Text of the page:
The lead single Animal Glue welcomes the audience into the album in an appealing manner, serving as a nice and gliding tune that is loose, easy, and led on by a pair of sweet harmonies. Take What You Want has a perkier vibe to it and is knotted up by a cool guitar solo and such a fun and memorable chorus, and the buzz is further elevated in a major way with the blusteringly high-spirited Tell Me.
Soft Play makes quite a captivating impression on the lyrical front in regard to the complications of relationships, and the singing shines very strongly once again. Overgrown is divinely wavy in style, and the fresh guitar chords distinctly stick out, then Ours dissects the unpleasant realisation when it becomes clear that you and your partner aren’t thinking and working together on the same wavelength anymore and what can be done to amend the problem.
To Be Home glimmers positively with its wistful words and delivery, and the catchy Modern Culture explores the media’s damaging effects of exploiting and taking advantage of those with outdated viewpoints to maintain control and stamp out anybody of a more progressive echelon that they consider to be a threat.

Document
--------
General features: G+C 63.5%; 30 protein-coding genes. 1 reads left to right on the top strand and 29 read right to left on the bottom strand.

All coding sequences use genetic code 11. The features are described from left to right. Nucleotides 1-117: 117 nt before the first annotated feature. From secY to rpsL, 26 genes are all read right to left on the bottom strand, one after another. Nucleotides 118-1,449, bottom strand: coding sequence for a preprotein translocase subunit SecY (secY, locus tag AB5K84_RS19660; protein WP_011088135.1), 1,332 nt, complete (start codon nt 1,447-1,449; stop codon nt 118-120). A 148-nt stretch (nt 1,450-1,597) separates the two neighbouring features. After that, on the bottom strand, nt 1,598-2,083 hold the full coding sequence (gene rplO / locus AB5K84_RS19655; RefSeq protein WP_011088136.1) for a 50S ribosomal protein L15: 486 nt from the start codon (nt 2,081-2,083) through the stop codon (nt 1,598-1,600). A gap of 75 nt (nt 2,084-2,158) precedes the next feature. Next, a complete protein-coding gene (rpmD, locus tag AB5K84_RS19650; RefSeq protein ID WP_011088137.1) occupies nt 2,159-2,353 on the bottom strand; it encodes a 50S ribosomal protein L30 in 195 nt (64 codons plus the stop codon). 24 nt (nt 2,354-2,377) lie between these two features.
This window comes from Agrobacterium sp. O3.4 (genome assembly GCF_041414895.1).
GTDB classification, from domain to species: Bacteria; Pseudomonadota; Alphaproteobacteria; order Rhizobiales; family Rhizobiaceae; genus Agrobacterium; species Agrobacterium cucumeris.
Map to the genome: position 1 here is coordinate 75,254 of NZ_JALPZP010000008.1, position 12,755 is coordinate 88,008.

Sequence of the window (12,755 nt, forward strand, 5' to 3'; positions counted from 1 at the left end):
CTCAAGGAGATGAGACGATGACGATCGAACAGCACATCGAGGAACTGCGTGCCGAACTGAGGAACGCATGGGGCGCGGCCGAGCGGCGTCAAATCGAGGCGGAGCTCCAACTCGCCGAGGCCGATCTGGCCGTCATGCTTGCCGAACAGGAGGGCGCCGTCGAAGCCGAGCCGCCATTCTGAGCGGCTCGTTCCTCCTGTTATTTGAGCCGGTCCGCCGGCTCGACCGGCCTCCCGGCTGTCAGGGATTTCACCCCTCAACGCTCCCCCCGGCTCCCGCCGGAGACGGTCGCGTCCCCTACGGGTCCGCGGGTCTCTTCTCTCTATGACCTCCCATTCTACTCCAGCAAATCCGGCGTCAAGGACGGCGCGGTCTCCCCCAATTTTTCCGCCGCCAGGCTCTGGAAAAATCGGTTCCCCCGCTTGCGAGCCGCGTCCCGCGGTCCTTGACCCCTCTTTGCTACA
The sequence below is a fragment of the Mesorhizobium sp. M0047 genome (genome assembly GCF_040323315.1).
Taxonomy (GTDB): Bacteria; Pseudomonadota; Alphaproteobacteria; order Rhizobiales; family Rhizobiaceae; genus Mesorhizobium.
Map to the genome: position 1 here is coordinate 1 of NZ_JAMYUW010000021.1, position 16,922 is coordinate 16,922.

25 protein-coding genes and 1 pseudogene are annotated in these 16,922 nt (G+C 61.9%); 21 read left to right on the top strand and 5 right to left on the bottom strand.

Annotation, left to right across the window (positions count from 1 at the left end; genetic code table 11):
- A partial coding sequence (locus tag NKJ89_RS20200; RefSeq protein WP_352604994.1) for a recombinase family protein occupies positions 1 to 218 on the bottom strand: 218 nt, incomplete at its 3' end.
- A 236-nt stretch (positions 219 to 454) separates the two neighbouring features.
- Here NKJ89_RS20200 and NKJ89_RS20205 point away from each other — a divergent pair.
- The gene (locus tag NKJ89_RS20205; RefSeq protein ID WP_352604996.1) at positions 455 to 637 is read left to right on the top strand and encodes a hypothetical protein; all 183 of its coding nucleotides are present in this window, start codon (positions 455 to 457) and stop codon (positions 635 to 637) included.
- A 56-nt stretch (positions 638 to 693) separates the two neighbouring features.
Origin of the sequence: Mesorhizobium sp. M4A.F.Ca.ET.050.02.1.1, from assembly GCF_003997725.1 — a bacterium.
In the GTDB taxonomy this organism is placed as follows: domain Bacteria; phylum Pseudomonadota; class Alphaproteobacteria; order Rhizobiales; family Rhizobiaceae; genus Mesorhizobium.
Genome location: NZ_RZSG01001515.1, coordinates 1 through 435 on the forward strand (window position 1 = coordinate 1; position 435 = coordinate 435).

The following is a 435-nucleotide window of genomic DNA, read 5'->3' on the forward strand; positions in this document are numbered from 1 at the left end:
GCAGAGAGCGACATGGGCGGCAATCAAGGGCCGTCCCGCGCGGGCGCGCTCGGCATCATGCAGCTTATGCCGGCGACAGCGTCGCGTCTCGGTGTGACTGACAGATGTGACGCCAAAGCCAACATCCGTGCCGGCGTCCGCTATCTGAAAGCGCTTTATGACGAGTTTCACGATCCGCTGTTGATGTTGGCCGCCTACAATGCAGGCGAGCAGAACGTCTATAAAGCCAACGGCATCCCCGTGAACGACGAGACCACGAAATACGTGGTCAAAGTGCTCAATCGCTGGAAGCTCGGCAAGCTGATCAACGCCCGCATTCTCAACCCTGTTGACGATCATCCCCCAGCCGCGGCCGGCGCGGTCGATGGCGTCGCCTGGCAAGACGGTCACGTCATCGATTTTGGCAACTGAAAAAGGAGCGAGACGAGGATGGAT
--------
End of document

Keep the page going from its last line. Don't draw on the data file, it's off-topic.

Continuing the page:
BPM is a highlight instrumentally speaking, being beyond radiant and sublime, while All See Sense dons such infectious vocal hooks. Corner Cutter is one of the most low-key and gentle numbers of the record and it reels you with its solid drawing power; likewise with the prettily performed and emotionally ringing finale, Don’t Recognise Mine.
After so many years shaping their craft in the Scottish scene, St Dukes have made their most impressive impact to date with a wonderful and endearing debut album that is at one moment plenty relaxing, then the next bursting with a dose of energy, but no matter how they achieve results, it’s always done successfully, and the writing never fails to capture your attention.